Word Marks Classification
Here’s the classification in order of their protection. We’ll start from the most protected and then straight down to the least.
The Fanciful MarksThese are also called coined trademarks. These trademarks are made up and have no association whatsoever to the product line of the business. Once a name is registered under this category, it would have a high level of protection.
This prevents your name from being used by infringers that are trying to profit from your mark, and in case someone infringes on your trademark, they already find themselves at the risk of losing the lawsuit in court. This is because infringers have a hard time giving a plausible explanation for their use of your name.
Exxon, Linux, Kodak, Cisco, Unilever, FUBU etc. are examples of names that fall under this category. Good luck explaining to the court how you came up with those names in case you*re caught infringing on their mark.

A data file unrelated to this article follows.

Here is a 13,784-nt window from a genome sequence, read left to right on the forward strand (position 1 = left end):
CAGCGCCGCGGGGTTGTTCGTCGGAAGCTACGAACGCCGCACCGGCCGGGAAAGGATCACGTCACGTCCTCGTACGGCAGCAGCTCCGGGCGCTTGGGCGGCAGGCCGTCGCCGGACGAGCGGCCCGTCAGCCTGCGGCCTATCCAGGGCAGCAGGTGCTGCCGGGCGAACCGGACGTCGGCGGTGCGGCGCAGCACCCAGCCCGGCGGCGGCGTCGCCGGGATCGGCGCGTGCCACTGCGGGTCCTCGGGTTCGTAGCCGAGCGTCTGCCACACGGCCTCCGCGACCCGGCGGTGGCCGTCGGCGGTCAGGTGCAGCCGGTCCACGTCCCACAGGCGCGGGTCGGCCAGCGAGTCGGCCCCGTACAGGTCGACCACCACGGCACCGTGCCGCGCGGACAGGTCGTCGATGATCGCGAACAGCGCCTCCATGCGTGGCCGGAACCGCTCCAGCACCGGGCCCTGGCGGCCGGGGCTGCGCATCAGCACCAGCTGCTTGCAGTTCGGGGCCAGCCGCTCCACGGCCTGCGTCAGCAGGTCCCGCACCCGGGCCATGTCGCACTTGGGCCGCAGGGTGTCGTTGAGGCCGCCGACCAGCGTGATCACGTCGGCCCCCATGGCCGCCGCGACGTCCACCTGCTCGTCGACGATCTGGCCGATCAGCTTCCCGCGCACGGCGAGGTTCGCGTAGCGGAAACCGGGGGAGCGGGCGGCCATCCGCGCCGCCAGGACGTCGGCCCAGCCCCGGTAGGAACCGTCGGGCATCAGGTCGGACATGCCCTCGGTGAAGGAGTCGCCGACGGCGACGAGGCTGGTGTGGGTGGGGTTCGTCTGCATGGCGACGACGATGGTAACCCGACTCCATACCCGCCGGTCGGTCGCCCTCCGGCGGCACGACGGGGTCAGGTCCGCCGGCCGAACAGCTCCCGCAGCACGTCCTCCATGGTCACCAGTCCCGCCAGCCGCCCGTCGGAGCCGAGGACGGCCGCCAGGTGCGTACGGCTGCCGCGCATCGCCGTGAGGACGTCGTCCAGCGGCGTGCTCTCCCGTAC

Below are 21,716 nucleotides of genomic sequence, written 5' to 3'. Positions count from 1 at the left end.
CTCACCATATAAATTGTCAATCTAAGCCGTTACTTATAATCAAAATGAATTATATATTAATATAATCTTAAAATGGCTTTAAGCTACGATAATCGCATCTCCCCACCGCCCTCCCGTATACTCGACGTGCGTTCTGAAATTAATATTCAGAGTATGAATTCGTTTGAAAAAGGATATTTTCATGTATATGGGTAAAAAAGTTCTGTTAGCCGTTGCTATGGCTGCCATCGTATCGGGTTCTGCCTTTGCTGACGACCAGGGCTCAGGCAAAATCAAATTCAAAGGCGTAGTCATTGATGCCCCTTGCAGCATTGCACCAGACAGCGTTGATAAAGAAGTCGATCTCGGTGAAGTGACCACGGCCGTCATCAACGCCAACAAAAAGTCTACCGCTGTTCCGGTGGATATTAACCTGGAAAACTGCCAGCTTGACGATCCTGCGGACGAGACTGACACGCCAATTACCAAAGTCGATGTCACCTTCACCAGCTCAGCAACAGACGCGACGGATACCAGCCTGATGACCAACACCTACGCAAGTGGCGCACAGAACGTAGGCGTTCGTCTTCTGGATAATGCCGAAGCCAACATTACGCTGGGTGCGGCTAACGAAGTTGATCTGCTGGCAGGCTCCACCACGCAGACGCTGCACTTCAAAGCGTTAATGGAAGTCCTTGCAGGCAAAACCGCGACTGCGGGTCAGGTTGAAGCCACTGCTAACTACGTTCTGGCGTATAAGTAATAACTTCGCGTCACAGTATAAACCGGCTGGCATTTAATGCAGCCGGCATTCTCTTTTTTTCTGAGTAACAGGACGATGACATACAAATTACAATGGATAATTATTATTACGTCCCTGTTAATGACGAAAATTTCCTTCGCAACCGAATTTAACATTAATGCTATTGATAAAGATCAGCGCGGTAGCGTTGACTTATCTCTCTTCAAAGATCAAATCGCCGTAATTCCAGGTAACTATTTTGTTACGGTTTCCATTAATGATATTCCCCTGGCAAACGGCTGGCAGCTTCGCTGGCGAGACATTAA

Arbitrary MarksArbitrary marks are trademarks having a common name with a common meaning, but whose meanings are completely unrelated to the services they offer.
Examples include Shell (oil company), Apple (computer manufacturer), Amazon (electronic commerce and cloud computing company), Puma (footwear manufacturer), Dove (personal care brand), etc.
Suggestive MarksThese trademarks are marks having a name or term that does not specifically describe the product line of a company, but rather requires the imagination, thought or perception of the consumer to reach a conclusion on the nature of their products.
Examples include Coppertone (brand name for an American sunscreen), and Chicken of the Sea (popular brand of tuna). There are no words that say sunscreen or tuna in the names of those brands.
Descriptive MarksThese trademarks immediately describe the product line of the company without requiring much thought. These means that customers would not have a hard time associating these words with the product offering of the brand. These marks contain words that describe the features and quality the products and services of a company.
Best Buy, Air France and Sharp are examples of trademarks that fall under this category.